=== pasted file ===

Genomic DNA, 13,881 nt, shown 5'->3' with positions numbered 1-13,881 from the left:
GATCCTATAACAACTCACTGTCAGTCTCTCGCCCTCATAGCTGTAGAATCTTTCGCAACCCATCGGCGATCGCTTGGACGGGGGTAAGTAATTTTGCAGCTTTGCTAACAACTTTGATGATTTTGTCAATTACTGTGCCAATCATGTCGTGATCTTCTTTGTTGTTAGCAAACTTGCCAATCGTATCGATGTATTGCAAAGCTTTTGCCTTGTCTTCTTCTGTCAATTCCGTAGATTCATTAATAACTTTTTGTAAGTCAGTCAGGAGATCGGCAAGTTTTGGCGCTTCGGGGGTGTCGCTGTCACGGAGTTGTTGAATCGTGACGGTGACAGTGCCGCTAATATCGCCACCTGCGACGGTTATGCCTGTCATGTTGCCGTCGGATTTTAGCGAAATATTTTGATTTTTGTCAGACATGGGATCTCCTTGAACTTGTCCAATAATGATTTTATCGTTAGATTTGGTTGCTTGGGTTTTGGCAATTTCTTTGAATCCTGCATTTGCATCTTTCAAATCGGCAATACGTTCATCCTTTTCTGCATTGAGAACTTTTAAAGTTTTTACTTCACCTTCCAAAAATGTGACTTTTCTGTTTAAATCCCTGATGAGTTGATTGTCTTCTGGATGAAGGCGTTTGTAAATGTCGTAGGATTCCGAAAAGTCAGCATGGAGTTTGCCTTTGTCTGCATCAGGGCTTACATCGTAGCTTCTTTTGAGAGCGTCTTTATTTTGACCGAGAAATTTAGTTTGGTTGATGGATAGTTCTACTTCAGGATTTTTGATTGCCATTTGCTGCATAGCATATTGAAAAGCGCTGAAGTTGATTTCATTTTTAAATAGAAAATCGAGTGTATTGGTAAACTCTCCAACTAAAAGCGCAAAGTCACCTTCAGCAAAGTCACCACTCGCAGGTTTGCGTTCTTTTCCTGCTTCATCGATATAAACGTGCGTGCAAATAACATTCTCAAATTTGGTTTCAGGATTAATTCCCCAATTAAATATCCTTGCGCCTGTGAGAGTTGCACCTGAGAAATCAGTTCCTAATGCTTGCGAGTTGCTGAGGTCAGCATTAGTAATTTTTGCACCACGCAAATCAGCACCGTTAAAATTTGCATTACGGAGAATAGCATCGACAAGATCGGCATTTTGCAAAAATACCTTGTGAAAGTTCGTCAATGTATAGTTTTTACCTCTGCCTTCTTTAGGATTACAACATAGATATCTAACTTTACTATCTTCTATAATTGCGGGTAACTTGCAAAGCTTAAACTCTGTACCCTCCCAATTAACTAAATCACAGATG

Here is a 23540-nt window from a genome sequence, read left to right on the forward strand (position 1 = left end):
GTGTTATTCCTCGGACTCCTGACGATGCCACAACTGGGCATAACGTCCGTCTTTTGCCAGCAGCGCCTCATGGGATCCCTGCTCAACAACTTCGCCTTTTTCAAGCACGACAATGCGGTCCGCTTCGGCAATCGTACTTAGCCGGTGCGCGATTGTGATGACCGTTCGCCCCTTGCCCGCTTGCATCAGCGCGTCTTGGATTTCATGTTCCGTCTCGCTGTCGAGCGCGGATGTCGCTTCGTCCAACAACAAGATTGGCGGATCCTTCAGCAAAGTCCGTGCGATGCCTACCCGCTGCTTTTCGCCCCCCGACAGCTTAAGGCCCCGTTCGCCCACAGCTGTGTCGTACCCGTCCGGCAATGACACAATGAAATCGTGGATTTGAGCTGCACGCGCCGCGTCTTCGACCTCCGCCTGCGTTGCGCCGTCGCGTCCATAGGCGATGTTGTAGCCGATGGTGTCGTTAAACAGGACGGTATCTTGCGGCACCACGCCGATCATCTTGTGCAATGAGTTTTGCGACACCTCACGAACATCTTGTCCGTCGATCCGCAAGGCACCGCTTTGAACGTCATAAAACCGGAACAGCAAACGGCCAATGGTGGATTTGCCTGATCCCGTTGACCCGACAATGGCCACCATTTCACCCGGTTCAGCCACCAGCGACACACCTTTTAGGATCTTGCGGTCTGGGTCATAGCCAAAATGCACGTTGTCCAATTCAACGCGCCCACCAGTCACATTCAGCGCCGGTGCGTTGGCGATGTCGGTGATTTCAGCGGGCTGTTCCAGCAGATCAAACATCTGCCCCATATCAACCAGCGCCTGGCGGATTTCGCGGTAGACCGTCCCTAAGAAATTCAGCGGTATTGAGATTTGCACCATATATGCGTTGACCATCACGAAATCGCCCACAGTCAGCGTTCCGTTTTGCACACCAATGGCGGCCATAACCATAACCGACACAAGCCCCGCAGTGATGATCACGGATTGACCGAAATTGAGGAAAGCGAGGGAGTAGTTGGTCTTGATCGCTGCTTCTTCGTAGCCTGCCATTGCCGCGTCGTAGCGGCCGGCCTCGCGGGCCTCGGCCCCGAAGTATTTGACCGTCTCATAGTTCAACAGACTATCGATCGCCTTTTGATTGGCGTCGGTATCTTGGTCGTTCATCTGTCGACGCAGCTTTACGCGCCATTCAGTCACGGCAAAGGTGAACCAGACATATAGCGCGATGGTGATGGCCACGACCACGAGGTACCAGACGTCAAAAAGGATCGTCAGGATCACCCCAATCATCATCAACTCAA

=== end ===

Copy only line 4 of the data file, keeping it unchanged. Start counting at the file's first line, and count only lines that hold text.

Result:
GTGTTATTCCTCGGACTCCTGACGATGCCACAACTGGGCATAACGTCCGTCTTTTGCCAGCAGCGCCTCATGGGATCCCTGCTCAACAACTTCGCCTTTTTCAAGCACGACAATGCGGTCCGCTTCGGCAATCGTACTTAGCCGGTGCGCGATTGTGATGACCGTTCGCCCCTTGCCCGCTTGCATCAGCGCGTCTTGGATTTCATGTTCCGTCTCGCTGTCGAGCGCGGATGTCGCTTCGTCCAACAACAAGATTGGCGGATCCTTCAGCAAAGTCCGTGCGATGCCTACCCGCTGCTTTTCGCCCCCCGACAGCTTAAGGCCCCGTTCGCCCACAGCTGTGTCGTACCCGTCCGGCAATGACACAATGAAATCGTGGATTTGAGCTGCACGCGCCGCGTCTTCGACCTCCGCCTGCGTTGCGCCGTCGCGTCCATAGGCGATGTTGTAGCCGATGGTGTCGTTAAACAGGACGGTATCTTGCGGCACCACGCCGATCATCTTGTGCAATGAGTTTTGCGACACCTCACGAACATCTTGTCCGTCGATCCGCAAGGCACCGCTTTGAACGTCATAAAACCGGAACAGCAAACGGCCAATGGTGGATTTGCCTGATCCCGTTGACCCGACAATGGCCACCATTTCACCCGGTTCAGCCACCAGCGACACACCTTTTAGGATCTTGCGGTCTGGGTCATAGCCAAAATGCACGTTGTCCAATTCAACGCGCCCACCAGTCACATTCAGCGCCGGTGCGTTGGCGATGTCGGTGATTTCAGCGGGCTGTTCCAGCAGATCAAACATCTGCCCCATATCAACCAGCGCCTGGCGGATTTCGCGGTAGACCGTCCCTAAGAAATTCAGCGGTATTGAGATTTGCACCATATATGCGTTGACCATCACGAAATCGCCCACAGTCAGCGTTCCGTTTTGCACACCAATGGCGGCCATAACCATAACCGACACAAGCCCCGCAGTGATGATCACGGATTGACCGAAATTGAGGAAAGCGAGGGAGTAGTTGGTCTTGATCGCTGCTTCTTCGTAGCCTGCCATTGCCGCGTCGTAGCGGCCGGCCTCGCGGGCCTCGGCCCCGAAGTATTTGACCGTCTCATAGTTCAACAGACTATCGATCGCCTTTTGATTGGCGTCGGTATCTTGGTCGTTCATCTGTCGACGCAGCTTTACGCGCCATTCAGTCACGGCAAAGGTGAACCAGACATATAGCGCGATGGTGATGGCCACGACCACGAGGTACCAGACGTCAAAAAGGATCGTCAGGATCACCCCAATCATCATCAACTCAA